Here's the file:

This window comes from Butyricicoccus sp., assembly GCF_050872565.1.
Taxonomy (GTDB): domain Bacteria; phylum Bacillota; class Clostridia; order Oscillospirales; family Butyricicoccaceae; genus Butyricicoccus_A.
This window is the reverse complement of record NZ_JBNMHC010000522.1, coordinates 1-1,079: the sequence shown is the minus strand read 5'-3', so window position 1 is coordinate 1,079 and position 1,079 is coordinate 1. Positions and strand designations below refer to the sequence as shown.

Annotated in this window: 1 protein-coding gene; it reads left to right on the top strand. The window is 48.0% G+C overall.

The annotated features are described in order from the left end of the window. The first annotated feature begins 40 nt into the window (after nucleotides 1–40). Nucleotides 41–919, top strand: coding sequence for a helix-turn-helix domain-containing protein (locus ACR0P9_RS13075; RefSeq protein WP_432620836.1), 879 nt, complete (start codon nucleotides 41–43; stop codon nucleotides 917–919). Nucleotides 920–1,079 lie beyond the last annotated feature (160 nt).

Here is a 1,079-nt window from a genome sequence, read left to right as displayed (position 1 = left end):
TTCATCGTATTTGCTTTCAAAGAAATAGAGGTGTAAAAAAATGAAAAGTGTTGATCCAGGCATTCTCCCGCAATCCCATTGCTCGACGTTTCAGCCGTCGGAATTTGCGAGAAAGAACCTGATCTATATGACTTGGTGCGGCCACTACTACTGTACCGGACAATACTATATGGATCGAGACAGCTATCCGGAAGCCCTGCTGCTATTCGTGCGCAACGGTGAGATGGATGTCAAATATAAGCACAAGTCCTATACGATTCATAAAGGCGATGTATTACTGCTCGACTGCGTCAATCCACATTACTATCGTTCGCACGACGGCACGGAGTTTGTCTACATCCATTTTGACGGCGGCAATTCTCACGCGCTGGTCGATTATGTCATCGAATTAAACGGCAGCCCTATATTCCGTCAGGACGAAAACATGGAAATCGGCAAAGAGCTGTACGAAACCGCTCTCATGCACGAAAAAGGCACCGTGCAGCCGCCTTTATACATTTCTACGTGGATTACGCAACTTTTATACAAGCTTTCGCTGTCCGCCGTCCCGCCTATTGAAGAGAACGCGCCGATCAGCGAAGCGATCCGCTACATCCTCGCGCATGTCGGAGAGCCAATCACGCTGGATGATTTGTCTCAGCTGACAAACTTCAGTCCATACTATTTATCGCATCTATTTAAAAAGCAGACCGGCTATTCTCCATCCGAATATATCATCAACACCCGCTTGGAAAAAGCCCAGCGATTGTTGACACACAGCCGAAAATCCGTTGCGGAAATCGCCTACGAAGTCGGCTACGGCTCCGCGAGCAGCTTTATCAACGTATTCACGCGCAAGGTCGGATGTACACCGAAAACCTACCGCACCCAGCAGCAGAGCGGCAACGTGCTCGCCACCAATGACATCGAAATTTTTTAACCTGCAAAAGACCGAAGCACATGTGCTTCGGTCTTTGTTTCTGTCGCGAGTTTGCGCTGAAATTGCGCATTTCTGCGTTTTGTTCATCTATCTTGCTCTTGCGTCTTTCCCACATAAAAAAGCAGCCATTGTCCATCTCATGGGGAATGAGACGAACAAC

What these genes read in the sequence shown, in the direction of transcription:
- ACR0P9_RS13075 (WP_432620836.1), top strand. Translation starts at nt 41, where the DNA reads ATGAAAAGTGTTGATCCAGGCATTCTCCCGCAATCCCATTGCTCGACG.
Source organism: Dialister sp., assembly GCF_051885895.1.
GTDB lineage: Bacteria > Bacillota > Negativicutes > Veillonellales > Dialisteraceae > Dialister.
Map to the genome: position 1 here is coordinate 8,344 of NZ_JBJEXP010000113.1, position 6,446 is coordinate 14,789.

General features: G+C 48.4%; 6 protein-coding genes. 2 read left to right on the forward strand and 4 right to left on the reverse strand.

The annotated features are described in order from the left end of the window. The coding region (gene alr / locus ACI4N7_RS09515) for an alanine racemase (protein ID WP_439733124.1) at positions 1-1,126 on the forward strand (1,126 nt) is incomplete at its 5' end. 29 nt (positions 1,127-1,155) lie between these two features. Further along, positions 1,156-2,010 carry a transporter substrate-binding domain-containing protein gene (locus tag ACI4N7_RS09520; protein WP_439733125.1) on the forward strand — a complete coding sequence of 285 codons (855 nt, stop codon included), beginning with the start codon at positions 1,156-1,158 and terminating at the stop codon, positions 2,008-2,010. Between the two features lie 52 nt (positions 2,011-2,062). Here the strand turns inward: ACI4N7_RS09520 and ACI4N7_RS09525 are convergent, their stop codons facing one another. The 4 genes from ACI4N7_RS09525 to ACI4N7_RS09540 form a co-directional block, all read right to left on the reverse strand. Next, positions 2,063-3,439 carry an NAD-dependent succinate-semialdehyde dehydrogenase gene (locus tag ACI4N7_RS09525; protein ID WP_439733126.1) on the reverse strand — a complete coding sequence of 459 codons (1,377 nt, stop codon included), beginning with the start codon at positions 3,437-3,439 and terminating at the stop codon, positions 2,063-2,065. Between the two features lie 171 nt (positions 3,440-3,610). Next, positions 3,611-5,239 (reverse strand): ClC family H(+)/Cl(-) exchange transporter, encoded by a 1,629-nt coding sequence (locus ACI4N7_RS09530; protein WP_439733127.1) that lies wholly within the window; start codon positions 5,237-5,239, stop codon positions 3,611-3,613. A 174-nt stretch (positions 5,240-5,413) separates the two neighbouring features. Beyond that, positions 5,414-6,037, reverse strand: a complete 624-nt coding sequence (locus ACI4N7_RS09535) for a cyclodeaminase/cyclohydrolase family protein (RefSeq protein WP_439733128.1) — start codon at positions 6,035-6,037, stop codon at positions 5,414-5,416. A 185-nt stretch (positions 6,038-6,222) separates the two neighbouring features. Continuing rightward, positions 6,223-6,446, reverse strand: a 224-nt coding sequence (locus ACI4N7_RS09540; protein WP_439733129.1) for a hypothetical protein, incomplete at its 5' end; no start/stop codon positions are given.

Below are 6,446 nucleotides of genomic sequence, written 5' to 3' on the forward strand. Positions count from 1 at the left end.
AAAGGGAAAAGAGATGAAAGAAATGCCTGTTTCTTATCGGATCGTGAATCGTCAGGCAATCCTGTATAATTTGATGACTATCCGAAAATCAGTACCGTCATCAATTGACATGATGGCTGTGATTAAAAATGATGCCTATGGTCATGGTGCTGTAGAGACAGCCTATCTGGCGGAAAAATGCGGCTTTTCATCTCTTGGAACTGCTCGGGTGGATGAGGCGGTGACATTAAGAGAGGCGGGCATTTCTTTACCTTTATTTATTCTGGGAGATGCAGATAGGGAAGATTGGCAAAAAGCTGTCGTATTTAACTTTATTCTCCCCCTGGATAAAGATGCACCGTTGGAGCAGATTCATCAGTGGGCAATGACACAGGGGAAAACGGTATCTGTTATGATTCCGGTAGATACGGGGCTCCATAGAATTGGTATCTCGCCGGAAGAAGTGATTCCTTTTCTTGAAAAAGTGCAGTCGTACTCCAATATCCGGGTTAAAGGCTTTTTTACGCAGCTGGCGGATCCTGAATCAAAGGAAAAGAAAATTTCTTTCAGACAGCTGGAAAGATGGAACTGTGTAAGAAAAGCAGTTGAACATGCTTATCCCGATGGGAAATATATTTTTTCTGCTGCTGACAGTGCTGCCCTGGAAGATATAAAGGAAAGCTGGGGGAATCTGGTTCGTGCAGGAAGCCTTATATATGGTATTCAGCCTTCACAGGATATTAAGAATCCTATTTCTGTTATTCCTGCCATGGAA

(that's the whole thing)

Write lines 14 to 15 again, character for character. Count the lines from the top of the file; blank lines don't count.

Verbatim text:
The annotated features are described in order from the left end of the window. The coding region (gene alr / locus ACI4N7_RS09515) for an alanine racemase (protein ID WP_439733124.1) at positions 1-1,126 on the forward strand (1,126 nt) is incomplete at its 5' end. 29 nt (positions 1,127-1,155) lie between these two features. Further along, positions 1,156-2,010 carry a transporter substrate-binding domain-containing protein gene (locus tag ACI4N7_RS09520; protein WP_439733125.1) on the forward strand — a complete coding sequence of 285 codons (855 nt, stop codon included), beginning with the start codon at positions 1,156-1,158 and terminating at the stop codon, positions 2,008-2,010. Between the two features lie 52 nt (positions 2,011-2,062). Here the strand turns inward: ACI4N7_RS09520 and ACI4N7_RS09525 are convergent, their stop codons facing one another. The 4 genes from ACI4N7_RS09525 to ACI4N7_RS09540 form a co-directional block, all read right to left on the reverse strand. Next, positions 2,063-3,439 carry an NAD-dependent succinate-semialdehyde dehydrogenase gene (locus tag ACI4N7_RS09525; protein ID WP_439733126.1) on the reverse strand — a complete coding sequence of 459 codons (1,377 nt, stop codon included), beginning with the start codon at positions 3,437-3,439 and terminating at the stop codon, positions 2,063-2,065. Between the two features lie 171 nt (positions 3,440-3,610). Next, positions 3,611-5,239 (reverse strand): ClC family H(+)/Cl(-) exchange transporter, encoded by a 1,629-nt coding sequence (locus ACI4N7_RS09530; protein WP_439733127.1) that lies wholly within the window; start codon positions 5,237-5,239, stop codon positions 3,611-3,613. A 174-nt stretch (positions 5,240-5,413) separates the two neighbouring features. Beyond that, positions 5,414-6,037, reverse strand: a complete 624-nt coding sequence (locus ACI4N7_RS09535) for a cyclodeaminase/cyclohydrolase family protein (RefSeq protein WP_439733128.1) — start codon at positions 6,035-6,037, stop codon at positions 5,414-5,416. A 185-nt stretch (positions 6,038-6,222) separates the two neighbouring features. Continuing rightward, positions 6,223-6,446, reverse strand: a 224-nt coding sequence (locus ACI4N7_RS09540; protein WP_439733129.1) for a hypothetical protein, incomplete at its 5' end; no start/stop codon positions are given.

Below are 6,446 nucleotides of genomic sequence, written 5' to 3' on the forward strand. Positions count from 1 at the left end.